Volunteering and acts of kindness are one way that you can alleviate depression symptoms because it allows our brain not to introspect too much and concentrate on our own problems and feelings. Giving back benefited the giver’s brain as well as the recipients. Our brains are social. We need other people to survive and be healthy. Interacting with others releases certain chemicals like serotonin and oxytocin that our brains need to stay happy and healthy. Volunteering and social interaction are one of the ways.
Depression and anxiety are encouraged by lifestyle habits. It is one of the ways we can discourage depression and anxiety. There is an epidemic of depression and anxiety, especially after the pandemic. I consider mental health a lifestyle. I exercise almost every day. I meditate. I eat a healthy diet most of the time. I try to get social interaction. I get enough sleep.
Being mentally healthy, feeling healthy and happy, a lot of time, is in your habits. You can reinforce that or reinforce being unhealthy. I certainly used to reinforce being unhealthy. I’m not saying I’m healthy all the time. I’m saying I know how to keep myself on track. If I get off track now, I know how to ride this ship and get back on course.
There are patterns here as we notice that we continue to do things that might be harmful to our bodies. I loved how you brought in exercise and food. We all say, “Yes, no kidding.” A lot of these elements of mental health and self-care are the things we are not doing. We know, but we are not taking intentional action. Everything you are saying is if we put these together, we have control of our brains.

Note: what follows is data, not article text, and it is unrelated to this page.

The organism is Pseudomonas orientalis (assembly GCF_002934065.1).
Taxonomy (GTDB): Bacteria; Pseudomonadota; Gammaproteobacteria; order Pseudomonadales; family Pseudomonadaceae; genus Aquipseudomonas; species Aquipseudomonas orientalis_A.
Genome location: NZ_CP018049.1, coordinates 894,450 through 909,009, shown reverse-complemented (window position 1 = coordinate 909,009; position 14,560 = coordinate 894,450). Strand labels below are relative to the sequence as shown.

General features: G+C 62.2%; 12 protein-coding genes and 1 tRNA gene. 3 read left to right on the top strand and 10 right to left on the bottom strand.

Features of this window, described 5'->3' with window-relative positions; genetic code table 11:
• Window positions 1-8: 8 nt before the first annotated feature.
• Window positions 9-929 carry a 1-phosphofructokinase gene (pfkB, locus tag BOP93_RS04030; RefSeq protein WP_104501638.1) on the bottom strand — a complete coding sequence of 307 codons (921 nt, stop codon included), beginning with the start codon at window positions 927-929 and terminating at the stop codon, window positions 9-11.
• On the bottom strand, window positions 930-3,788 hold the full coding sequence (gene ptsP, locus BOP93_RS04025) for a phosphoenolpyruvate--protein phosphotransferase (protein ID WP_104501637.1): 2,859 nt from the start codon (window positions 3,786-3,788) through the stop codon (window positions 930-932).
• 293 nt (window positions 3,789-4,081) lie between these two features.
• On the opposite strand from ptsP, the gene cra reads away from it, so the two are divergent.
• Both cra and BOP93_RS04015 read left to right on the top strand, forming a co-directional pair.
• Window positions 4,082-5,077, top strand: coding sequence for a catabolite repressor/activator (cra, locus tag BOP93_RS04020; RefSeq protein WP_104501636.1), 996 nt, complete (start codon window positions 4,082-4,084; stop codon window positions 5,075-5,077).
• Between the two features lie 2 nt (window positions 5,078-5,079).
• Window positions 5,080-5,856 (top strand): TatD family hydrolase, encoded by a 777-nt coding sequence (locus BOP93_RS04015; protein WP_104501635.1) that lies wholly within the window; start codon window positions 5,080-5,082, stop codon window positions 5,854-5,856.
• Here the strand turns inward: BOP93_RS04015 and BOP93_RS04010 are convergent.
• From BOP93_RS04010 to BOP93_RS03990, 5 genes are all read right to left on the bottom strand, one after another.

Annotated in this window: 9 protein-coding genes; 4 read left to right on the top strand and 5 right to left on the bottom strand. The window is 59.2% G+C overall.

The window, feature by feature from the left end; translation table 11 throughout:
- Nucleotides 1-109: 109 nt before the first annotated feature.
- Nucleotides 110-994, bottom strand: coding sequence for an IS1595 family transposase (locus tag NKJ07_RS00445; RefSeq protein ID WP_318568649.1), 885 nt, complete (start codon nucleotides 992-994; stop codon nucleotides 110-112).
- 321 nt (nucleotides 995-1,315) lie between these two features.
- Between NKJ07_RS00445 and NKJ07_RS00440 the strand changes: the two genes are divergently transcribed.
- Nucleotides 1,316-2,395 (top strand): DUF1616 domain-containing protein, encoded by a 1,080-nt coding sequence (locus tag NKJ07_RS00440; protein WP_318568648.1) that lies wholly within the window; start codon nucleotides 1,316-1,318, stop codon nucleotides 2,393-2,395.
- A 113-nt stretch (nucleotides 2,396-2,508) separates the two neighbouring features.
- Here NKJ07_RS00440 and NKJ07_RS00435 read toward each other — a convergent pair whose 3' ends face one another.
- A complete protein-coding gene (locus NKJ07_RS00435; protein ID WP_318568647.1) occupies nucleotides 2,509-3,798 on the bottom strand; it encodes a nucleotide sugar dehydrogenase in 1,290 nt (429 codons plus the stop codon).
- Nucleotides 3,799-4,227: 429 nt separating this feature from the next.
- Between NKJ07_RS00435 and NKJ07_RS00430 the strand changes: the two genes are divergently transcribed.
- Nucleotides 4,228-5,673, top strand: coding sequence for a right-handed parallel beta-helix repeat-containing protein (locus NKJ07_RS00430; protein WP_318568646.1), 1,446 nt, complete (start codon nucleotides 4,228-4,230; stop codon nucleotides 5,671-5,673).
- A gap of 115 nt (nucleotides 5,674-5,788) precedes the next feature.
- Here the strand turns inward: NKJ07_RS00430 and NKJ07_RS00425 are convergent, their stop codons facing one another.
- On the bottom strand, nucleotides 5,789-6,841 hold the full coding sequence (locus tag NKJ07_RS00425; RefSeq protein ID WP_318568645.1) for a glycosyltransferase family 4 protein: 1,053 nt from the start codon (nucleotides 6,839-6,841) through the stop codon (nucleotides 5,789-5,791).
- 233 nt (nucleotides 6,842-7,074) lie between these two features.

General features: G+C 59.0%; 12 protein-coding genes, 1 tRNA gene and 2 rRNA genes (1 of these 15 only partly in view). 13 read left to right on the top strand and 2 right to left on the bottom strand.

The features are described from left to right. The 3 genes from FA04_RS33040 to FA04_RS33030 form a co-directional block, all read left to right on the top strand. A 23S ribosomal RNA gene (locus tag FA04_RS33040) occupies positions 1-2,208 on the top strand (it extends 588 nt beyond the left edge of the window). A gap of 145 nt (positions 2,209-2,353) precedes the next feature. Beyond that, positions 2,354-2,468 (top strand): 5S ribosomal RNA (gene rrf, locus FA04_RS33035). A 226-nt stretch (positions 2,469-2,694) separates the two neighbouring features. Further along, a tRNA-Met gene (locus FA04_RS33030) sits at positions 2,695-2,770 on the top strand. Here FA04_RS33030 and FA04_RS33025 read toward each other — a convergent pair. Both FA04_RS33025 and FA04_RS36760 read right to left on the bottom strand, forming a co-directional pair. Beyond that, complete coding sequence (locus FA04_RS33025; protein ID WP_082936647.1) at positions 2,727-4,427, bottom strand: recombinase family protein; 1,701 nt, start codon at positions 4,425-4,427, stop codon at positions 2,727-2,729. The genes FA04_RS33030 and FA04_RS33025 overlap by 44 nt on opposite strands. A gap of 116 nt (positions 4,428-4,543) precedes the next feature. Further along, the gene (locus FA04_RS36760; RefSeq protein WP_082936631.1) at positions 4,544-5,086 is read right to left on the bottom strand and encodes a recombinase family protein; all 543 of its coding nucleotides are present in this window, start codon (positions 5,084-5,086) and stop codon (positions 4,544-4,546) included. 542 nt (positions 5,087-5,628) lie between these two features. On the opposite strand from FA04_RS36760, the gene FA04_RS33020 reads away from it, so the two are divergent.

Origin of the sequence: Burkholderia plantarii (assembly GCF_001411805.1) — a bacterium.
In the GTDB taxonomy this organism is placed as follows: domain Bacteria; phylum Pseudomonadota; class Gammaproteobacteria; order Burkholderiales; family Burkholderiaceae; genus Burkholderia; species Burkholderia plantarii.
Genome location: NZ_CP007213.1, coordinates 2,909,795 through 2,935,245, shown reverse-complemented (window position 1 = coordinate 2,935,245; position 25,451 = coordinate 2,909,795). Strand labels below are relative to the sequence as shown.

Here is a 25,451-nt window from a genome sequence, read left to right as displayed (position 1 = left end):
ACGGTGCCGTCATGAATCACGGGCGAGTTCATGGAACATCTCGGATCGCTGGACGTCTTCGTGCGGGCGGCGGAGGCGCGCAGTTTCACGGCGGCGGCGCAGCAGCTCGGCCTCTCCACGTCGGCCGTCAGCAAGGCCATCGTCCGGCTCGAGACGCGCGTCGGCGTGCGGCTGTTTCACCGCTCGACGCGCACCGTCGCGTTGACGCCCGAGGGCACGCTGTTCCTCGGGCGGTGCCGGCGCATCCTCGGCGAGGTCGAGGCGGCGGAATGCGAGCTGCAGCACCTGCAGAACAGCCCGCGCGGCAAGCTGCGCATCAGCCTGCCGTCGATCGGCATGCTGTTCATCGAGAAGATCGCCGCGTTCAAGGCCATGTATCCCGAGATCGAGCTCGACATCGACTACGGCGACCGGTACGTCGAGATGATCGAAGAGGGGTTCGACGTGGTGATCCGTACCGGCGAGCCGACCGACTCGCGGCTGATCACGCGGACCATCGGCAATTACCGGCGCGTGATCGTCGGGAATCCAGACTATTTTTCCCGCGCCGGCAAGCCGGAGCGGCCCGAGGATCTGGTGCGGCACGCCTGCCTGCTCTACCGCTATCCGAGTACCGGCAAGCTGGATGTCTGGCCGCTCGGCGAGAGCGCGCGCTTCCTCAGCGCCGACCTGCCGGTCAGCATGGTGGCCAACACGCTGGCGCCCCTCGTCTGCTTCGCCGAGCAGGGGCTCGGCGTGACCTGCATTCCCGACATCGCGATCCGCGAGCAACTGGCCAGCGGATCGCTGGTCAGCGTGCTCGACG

I’m not anti-medication. Medication can help and is necessary in some circumstances, but you can’t take a pill and expect everything to be okay. You got to live a life that encourages health and happiness. That’s proven as well.
What is your take on manifesting in life? I have heard different speakers talk about, “If you put it out there, it could happen or does happen.” I feel like it is connected to your components and related to the front lobe. What is your take on the manifestation?
I’m not a big believer in the Law of Attraction. That is a universal vending machine. I don’t think you can think good thoughts or put the energy out there and things will materialize. You have to walk the walk, make decisions and put efforts into daily habits and actions that reinforce what you want. I did a blog, which I thought was interesting, on mindset. I’m research-based. Everything I’m saying is backed up by science. I don’t believe in just thinking positively.
Do you know what they said? The research said the biggest predictor of whether you are lucky or not is not random. The biggest predictor of luck is if you look for opportunities. I worked at a university. I fought for parking with all the students. I had gotten to the point where I would park at the flat stadium and walk five minutes to work because I got tired of driving around looking for a place. After I wrote that and read that, I said, “I’m going to look to see if I can find a parking space.” Four times out of five, I would find a space. What I was doing is I was automatically parking five minutes away. I wasn’t giving myself a chance to be lucky.
You got to take the action. You have to do the hard work sometimes or the work that will support something you are putting out there, an idea, a thought, or something you believe in. Believing something without action gets a little empty. It is walking the talk. I have to say this is impressive. The fact that you went from this dark place, you are shining as you are sharing your knowledge.
You are digging in, doing the work, and learning all the aspects of the brain, how it works, and how it can grow. I know you have a book coming out, which I’m excited to get into when that comes out. Let me know when that is available. I would love for you to talk a little bit about the two books that you have written (and are available).
I have one called Beat Depression and Anxiety By Changing Your Brain. That tells all about neuroplasticity and how to harness it to benefit you and your mental health. The comment I get most about that book is how simple it is to understand, and I put it in language terms. I like to say, “I have to put it in terms I can understand.” It is based on neuroscience, but it is not complicated.